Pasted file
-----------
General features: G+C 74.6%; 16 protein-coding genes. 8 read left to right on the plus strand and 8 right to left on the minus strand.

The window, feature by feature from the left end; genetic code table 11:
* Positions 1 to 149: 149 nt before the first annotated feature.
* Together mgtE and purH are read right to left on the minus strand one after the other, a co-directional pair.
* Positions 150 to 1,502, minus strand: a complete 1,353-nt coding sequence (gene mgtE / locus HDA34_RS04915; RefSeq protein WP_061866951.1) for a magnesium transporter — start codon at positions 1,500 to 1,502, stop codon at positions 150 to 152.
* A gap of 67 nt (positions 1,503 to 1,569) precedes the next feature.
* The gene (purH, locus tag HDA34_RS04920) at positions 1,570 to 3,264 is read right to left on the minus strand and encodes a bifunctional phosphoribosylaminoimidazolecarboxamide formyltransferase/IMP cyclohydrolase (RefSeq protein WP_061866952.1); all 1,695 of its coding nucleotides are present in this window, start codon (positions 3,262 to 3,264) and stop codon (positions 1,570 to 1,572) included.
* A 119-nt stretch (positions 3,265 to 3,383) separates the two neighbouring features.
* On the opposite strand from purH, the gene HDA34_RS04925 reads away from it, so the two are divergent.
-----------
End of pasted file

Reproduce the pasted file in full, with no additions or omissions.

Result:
General features: G+C 74.6%; 16 protein-coding genes. 8 read left to right on the plus strand and 8 right to left on the minus strand.

The window, feature by feature from the left end; genetic code table 11:
* Positions 1 to 149: 149 nt before the first annotated feature.
* Together mgtE and purH are read right to left on the minus strand one after the other, a co-directional pair.
* Positions 150 to 1,502, minus strand: a complete 1,353-nt coding sequence (gene mgtE / locus HDA34_RS04915; RefSeq protein WP_061866951.1) for a magnesium transporter — start codon at positions 1,500 to 1,502, stop codon at positions 150 to 152.
* A gap of 67 nt (positions 1,503 to 1,569) precedes the next feature.
* The gene (purH, locus tag HDA34_RS04920) at positions 1,570 to 3,264 is read right to left on the minus strand and encodes a bifunctional phosphoribosylaminoimidazolecarboxamide formyltransferase/IMP cyclohydrolase (RefSeq protein WP_061866952.1); all 1,695 of its coding nucleotides are present in this window, start codon (positions 3,262 to 3,264) and stop codon (positions 1,570 to 1,572) included.
* A 119-nt stretch (positions 3,265 to 3,383) separates the two neighbouring features.
* On the opposite strand from purH, the gene HDA34_RS04925 reads away from it, so the two are divergent.